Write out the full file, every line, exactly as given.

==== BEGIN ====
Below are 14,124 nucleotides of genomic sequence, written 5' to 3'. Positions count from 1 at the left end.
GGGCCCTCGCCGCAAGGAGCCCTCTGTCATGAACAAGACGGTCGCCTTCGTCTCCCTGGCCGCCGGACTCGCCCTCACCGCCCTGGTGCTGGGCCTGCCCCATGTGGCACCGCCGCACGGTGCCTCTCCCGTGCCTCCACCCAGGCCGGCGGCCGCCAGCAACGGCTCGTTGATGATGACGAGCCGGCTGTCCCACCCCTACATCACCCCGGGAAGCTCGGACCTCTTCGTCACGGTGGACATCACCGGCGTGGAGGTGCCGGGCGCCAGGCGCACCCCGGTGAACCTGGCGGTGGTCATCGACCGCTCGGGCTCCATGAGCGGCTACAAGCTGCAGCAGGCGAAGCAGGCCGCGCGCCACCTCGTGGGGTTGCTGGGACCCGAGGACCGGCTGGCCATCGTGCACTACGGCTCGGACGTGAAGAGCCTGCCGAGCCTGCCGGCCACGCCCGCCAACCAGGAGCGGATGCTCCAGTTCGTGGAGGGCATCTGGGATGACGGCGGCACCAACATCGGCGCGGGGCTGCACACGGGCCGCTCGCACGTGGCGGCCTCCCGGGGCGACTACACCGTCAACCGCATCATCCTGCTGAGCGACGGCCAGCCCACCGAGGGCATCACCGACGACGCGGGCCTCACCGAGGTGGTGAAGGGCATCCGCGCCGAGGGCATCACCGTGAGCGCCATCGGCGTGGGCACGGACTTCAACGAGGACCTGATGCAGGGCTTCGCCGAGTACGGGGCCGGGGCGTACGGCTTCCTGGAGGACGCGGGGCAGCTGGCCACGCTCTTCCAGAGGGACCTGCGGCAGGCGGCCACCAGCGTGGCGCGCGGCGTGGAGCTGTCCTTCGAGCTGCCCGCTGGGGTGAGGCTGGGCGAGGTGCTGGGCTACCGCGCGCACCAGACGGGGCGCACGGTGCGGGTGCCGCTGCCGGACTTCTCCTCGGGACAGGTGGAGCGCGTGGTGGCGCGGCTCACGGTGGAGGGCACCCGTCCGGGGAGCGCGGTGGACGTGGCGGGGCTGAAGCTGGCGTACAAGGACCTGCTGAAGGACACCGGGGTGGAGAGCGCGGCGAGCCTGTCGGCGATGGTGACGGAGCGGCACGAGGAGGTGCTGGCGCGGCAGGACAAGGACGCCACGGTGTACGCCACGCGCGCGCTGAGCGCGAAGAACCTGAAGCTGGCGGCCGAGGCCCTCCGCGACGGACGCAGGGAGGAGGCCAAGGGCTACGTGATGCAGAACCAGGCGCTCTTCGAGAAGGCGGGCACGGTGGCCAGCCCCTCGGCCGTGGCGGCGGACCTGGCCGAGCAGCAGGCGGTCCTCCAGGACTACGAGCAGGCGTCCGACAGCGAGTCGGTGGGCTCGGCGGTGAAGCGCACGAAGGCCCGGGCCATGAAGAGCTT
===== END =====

Below are 14,124 nucleotides of genomic sequence, written 5' to 3'. Positions count from 1 at the left end.
GGGCCCTCGCCGCAAGGAGCCCTCTGTCATGAACAAGACGGTCGCCTTCGTCTCCCTGGCCGCCGGACTCGCCCTCACCGCCCTGGTGCTGGGCCTGCCCCATGTGGCACCGCCGCACGGTGCCTCTCCCGTGCCTCCACCCAGGCCGGCGGCCGCCAGCAACGGCTCGTTGATGATGACGAGCCGGCTGTCCCACCCCTACATCACCCCGGGAAGCTCGGACCTCTTCGTCACGGTGGACATCACCGGCGTGGAGGTGCCGGGCGCCAGGCGCACCCCGGTGAACCTGGCGGTGGTCATCGACCGCTCGGGCTCCATGAGCGGCTACAAGCTGCAGCAGGCGAAGCAGGCCGCGCGCCACCTCGTGGGGTTGCTGGGACCCGAGGACCGGCTGGCCATCGTGCACTACGGCTCGGACGTGAAGAGCCTGCCGAGCCTGCCGGCCACGCCCGCCAACCAGGAGCGGATGCTCCAGTTCGTGGAGGGCATCTGGGATGACGGCGGCACCAACATCGGCGCGGGGCTGCACACGGGCCGCTCGCACGTGGCGGCCTCCCGGGGCGACTACACCGTCAACCGCATCATCCTGCTGAGCGACGGCCAGCCCACCGAGGGCATCACCGACGACGCGGGCCTCACCGAGGTGGTGAAGGGCATCCGCGCCGAGGGCATCACCGTGAGCGCCATCGGCGTGGGCACGGACTTCAACGAGGACCTGATGCAGGGCTTCGCCGAGTACGGGGCCGGGGCGTACGGCTTCCTGGAGGACGCGGGGCAGCTGGCCACGCTCTTCCAGAGGGACCTGCGGCAGGCGGCCACCAGCGTGGCGCGCGGCGTGGAGCTGTCCTTCGAGCTGCCCGCTGGGGTGAGGCTGGGCGAGGTGCTGGGCTACCGCGCGCACCAGACGGGGCGCACGGTGCGGGTGCCGCTGCCGGACTTCTCCTCGGGACAGGTGGAGCGCGTGGTGGCGCGGCTCACGGTGGAGGGCACCCGTCCGGGGAGCGCGGTGGACGTGGCGGGGCTGAAGCTGGCGTACAAGGACCTGCTGAAGGACACCGGGGTGGAGAGCGCGGCGAGCCTGTCGGCGATGGTGACGGAGCGGCACGAGGAGGTGCTGGCGCGGCAGGACAAGGACGCCACGGTGTACGCCACGCGCGCGCTGAGCGCGAAGAACCTGAAGCTGGCGGCCGAGGCCCTCCGCGACGGACGCAGGGAGGAGGCCAAGGGCTACGTGATGCAGAACCAGGCGCTCTTCGAGAAGGCGGGCACGGTGGCCAGCCCCTCGGCCGTGGCGGCGGACCTGGCCGAGCAGCAGGCGGTCCTCCAGGACTACGAGCAGGCGTCCGACAGCGAGTCGGTGGGCTCGGCGGTGAAGCGCACGAAGGCCCGGGCCATGAAGAGCTT